Researchers compared 58 serum and cerebrospinal fluid samples from a control group living in a low-pollution city and matched them by age, gender, socioeconomic status, education and education levels achieved by their parents to 81 children living in Mexico City.

The results found that the children living in Mexico City had significantly higher serum and cerebrospinal fluid levels of autoantibodies against key tight-junction and neural proteins, as well as combustion-related metals.

The breakdown of the blood-brain barrier and the presence of autoantibodies to important brain proteins would contribute to the neuroinflammation observed in urban children and raises the question of what role air pollution plays in a 400 percent increase of MS cases in Mexico City, making it one of the main diagnoses for neurology referrals.

Once there’s a breakdown in the blood-brain barrier, not only would particulate matter enter the body but it also opens the door to harmful neurotoxins, bacteria and viruses.

While the study focused on children living in Mexico City, others living in cities where there are alarming levels of air pollution such as Los Angeles, Philadelphia-Wilmington, New York City, Salt Lake City, hicago, Tokyo, Mumbai, New Delhi or Shanghai, among others, also face major health risks. In the U.S. alone, 200 million people live in areas where pollutants such as ozone and fine particulate matter exceed the standards

Source: ani news

Air Pollution Linked to Autism and Schizophrenia: Study

air pollution

A new research shows a potential link between pollution and autism.

Researchers at the University of Rochester Medical Center found that exposure to air pollution is tied to increased risk of autism and even schizophrenia.

The research conducted on mice shows swelling of brain areas that are usually seen in schizophrenia or autism patients.

For the study, the research team exposed newborn mice to air pollutants for nearly four hours each day. This continued for eight days.

Following this, the researchers examined brains of one set of mice after 24 hours. They found inflammation in almost all regions of the brain. The lateral ventricles, which are cerebrospinal fluid-containing chambers, were two to three times larger than those seen in normal brains.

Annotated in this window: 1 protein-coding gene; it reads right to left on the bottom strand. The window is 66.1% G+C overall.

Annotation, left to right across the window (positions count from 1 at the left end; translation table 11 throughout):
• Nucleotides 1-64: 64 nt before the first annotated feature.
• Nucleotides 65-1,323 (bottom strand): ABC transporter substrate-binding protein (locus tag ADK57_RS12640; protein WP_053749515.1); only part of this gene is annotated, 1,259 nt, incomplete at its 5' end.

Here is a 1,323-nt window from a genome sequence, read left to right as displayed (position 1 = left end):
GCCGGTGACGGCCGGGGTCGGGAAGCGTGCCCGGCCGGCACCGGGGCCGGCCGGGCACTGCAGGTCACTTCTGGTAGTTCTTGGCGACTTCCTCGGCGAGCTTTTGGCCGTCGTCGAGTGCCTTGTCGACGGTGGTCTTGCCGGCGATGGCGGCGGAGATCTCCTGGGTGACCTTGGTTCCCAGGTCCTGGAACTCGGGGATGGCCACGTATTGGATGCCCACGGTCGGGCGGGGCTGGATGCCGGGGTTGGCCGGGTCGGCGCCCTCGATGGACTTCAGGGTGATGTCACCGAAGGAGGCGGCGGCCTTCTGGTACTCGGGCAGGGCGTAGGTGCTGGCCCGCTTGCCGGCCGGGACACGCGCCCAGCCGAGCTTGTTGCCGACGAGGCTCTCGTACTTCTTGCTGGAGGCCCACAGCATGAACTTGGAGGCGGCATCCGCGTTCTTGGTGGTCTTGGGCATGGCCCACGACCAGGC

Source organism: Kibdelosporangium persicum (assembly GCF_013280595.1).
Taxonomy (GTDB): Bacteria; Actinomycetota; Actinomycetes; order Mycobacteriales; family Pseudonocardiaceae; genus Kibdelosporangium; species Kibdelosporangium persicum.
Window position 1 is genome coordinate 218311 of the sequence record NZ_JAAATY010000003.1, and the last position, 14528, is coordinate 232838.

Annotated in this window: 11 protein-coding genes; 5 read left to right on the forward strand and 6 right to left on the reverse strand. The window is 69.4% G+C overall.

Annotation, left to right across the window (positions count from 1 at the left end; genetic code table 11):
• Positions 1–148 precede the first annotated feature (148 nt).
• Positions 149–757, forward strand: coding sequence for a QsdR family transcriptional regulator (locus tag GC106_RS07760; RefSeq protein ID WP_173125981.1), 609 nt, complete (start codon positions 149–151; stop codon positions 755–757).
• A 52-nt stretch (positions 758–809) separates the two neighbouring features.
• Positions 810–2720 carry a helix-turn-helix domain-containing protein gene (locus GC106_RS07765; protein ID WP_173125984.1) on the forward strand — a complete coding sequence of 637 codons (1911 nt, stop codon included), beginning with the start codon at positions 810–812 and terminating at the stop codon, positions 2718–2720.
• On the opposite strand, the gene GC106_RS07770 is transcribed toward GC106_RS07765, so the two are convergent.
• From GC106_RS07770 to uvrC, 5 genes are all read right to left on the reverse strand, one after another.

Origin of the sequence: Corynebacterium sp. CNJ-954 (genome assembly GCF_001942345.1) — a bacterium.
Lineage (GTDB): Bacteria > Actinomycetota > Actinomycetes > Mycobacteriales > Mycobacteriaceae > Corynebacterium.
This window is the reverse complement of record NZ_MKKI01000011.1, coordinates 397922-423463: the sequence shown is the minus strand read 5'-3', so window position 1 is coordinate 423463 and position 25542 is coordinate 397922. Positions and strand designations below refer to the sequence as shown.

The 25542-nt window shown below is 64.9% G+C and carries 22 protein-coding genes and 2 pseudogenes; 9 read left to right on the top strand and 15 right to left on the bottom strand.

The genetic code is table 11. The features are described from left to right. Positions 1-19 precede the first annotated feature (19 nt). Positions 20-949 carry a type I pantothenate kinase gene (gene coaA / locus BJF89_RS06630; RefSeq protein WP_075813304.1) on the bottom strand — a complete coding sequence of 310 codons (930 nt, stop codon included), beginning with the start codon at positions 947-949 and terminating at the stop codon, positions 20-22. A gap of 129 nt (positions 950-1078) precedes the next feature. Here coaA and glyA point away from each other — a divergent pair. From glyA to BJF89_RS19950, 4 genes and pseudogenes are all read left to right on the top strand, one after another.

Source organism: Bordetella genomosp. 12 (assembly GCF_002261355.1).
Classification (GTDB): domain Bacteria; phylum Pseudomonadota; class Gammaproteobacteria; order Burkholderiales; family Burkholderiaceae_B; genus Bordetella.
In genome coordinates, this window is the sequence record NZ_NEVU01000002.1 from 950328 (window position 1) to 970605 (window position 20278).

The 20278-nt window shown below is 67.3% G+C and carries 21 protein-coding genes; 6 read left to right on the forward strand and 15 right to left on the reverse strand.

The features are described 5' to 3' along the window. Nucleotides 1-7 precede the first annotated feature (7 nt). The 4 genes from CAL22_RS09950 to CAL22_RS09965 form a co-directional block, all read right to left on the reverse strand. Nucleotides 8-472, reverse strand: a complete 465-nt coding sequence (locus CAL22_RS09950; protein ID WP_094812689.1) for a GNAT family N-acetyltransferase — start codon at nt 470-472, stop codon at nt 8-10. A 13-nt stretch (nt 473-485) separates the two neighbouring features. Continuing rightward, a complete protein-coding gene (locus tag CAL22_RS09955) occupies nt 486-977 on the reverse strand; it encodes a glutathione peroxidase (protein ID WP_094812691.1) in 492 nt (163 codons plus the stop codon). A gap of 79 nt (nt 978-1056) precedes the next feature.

“When we looked closely at the ventricles, we could see that the white matter that normally surrounds them hadn’t fully developed,” Deborah Cory-Slechta, Ph.D., professor of Environmental Medicine at the University of Rochester and lead author of the study, said in a press release. “It appears that inflammation had damaged those brain cells and prevented that region of the brain from developing, and the ventricles simply expanded to fill the space.”

The study showed that the inflammation in the brains of the mice was observed 40 and 270 days after air pollution exposure. This means that the negative effects were permanent. Moreover, researchers found an increase in glutamate levels, which is seen in humans with autism.

“Our findings add to the growing body of evidence that air pollution may play a role in autism, as well as in other neurodevelopmental disorders,” Cory-Slechta said.

The study was published in the journal Environmental Health Perspectives.

Source: HNGN

China Smog Is Economic, Regional Health Problem, WHO Chief Says

China’s air pollution is a regional health issue and impacts the economy in terms of foreign investment and talent retention, the United Nation’s health agency chief said.

“Talented people have actually talked to me, and they’ve changed their decision to settle in China because of the air pollution,” World Health Organization Director-General Margaret Chan said today in an interview with Bloomberg TV in Hong Kong. “I think Chinese authorities understand this and they know what’s going on.”

Chinese Premier Li Keqiang said earlier this month that pollution is a major problem and the government will “‘declare war’’ on smog by removing high-emission cars from the road and closing coal-fired furnaces. Air pollution led to genetic changes that may have sapped learning skills in children whose mothers were exposed to a Chinese coal-fired power plant a decade ago, researchers reported on March 19.

Pollution in Beijing today rose to more than 10 times levels considered safe by the World Health Organization. The concentration of PM2.5 — the small particles that pose the greatest risk to human health — hit 270 micrograms per cubic meter in the Chinese capital as of 12 p.m., a U.S. Embassy monitor said. The WHO recommends 24-hour exposure to PM2.5 levels of less than 25.

Smog produced by China affects not just the country, Chan said, as winds can carry pollutants across borders to neighboring states and even further afield. Pollution from China’s export manufacturers travels across the Pacific Ocean to the U.S. West Coast, contributing to smog in Los Angeles, according to a University of California, Irvine study published in January.